Syrian fighter jets bombarded suburbs of eastern Damascus
on Sunday, continuing the air raids launched on Sunni Muslim neighborhoods in the capital since a UN-brokered ceasefire was supposed to begin two days ago, opposition activists said.
International peace envoy Lakhdar Brahimi's
brokered ceasefire, meant to mark the Muslim Eid al-Adha
religious holiday, was undermined almost immediately.
Brahimi had hoped to use it to build momentum to end the 19-month-old conflict in which an estimated 32,000 people have been killed.
Syrian state news SANA reported dozens of "ceasefire violations" by rebel groups including a car bomb in front of a Christian church in the eastern city of Deir al-Zor.
There were large explosions and huge plumes of smoke as Russian-made warplanes hit the adjacent suburbs of Zamalka, Irbin, Harasta and Zamalka, opposition sources said Sunday.
A statement by the Harasta Media Office, an activists' organization, said electricity, water and communications had been cut and dozens of wounded at the Harasta National Hospital had been moved as the bombardment closed in.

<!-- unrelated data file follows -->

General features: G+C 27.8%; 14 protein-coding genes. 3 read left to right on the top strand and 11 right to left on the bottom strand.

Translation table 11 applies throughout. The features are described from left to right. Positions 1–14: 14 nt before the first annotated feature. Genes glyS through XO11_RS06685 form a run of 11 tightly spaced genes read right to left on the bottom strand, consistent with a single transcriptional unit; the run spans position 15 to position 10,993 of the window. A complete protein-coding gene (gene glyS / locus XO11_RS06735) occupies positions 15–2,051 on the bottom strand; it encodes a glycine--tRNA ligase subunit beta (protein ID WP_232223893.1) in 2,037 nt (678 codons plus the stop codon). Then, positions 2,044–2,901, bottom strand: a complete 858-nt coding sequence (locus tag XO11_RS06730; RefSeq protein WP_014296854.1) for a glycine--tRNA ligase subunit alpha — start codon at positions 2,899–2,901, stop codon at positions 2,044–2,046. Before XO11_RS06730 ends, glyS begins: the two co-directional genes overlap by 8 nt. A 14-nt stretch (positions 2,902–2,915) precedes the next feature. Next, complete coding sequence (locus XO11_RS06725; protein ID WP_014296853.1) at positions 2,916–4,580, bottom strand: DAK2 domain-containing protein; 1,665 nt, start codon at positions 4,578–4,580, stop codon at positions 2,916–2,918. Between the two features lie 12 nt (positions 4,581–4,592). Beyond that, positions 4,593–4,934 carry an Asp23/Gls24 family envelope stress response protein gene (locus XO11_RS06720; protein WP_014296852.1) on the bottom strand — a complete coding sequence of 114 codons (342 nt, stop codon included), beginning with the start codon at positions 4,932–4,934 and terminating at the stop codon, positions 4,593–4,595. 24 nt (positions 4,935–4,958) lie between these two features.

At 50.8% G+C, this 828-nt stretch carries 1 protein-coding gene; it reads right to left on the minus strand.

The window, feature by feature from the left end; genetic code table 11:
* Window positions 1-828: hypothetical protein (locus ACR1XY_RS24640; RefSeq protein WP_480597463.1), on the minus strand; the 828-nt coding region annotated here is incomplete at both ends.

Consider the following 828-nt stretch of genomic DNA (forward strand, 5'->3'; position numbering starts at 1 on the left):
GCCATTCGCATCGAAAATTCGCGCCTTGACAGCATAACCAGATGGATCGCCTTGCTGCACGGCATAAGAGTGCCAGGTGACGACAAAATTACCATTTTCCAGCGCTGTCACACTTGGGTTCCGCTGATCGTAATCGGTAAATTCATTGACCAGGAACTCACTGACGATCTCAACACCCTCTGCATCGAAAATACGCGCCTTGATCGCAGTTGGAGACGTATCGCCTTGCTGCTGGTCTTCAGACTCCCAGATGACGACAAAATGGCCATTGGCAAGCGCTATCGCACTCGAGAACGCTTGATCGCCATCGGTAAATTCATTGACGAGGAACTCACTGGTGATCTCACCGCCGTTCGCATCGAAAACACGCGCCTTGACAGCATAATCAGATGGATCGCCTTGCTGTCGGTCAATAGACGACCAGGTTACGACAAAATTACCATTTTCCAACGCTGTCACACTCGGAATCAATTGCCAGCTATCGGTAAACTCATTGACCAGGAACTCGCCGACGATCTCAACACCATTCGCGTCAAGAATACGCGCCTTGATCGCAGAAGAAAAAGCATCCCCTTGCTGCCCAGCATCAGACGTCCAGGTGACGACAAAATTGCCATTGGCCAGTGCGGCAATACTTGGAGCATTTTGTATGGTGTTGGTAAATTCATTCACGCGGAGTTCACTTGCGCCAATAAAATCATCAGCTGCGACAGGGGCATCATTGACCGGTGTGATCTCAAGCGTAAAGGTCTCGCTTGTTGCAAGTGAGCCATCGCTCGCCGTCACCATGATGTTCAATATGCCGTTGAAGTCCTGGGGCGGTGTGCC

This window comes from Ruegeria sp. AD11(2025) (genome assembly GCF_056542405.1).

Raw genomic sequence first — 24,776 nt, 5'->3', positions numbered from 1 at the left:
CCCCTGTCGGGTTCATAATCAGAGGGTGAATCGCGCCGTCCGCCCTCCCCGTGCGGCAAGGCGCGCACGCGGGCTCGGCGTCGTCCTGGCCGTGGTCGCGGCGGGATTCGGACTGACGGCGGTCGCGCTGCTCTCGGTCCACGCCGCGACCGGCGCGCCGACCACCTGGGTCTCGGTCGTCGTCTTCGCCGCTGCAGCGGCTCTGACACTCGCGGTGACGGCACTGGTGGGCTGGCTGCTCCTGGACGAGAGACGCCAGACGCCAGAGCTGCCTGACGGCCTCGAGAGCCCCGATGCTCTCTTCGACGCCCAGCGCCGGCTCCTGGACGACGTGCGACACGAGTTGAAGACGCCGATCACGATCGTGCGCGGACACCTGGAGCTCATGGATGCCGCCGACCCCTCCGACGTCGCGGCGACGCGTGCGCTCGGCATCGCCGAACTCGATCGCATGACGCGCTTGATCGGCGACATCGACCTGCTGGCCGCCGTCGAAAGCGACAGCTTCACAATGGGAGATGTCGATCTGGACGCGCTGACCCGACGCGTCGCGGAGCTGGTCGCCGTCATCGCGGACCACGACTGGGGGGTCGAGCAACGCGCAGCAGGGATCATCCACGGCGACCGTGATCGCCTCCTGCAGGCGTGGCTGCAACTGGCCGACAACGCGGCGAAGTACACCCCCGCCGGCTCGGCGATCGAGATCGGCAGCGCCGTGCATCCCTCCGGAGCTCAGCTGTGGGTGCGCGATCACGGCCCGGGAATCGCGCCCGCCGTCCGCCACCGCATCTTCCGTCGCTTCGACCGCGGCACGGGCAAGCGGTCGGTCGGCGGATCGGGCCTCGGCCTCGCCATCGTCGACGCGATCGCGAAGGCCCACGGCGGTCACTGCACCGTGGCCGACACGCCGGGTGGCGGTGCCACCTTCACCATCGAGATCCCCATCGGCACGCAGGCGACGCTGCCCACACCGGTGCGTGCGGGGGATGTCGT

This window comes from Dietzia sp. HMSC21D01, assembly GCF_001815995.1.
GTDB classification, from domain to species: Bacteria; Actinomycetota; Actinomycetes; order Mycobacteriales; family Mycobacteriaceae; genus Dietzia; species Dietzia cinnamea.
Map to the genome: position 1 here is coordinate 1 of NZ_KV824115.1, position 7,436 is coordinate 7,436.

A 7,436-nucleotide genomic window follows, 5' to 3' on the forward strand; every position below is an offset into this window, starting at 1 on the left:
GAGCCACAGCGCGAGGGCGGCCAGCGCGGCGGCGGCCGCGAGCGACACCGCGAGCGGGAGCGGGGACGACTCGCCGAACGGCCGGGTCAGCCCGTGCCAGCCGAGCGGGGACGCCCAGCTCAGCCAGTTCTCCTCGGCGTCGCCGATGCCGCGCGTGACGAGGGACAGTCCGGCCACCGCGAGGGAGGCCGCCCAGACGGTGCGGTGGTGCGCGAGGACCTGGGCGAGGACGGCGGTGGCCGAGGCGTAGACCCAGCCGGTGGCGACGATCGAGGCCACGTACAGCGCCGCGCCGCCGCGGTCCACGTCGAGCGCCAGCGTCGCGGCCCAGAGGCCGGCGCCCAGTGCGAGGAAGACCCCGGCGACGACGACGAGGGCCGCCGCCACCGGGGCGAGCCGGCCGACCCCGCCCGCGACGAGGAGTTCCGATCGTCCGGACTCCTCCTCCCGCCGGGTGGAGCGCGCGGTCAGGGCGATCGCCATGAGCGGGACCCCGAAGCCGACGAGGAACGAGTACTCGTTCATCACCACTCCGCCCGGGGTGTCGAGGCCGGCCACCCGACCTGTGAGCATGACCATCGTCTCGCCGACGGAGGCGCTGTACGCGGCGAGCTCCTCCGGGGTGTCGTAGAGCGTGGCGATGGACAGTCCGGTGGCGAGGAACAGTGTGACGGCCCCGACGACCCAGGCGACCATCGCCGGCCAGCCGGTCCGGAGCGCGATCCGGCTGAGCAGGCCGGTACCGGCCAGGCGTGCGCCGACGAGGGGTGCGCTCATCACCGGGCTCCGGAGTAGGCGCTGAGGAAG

Activists also reported fighting in the suburb of Douma to the northeast, where Free Syrian Army fighters have been attacking roadblocks
Damascus is ringed by Sunni districts that have played a major role in the 19-month-old revolt against President Bashar Assad.
Assad is a member of the minority Alawite sect, an offshoot of Shiite Islam that has dominated majority-Sunni Syria since the 1960s, when Alawite officers assumed control of a military junta that had taken power in a coup.
Syrian forces shot and killed two Hamas leaders in the Deraa refugee camp on Saturday, Palestinian news agency Ma'an reported citing Palestinian sources.
The report identified the victims as Ahmad Khalil Khalil and Ahmad al-Kharoubi, and stated that their bodies lay in the street for several hours before being collected by ambulances.
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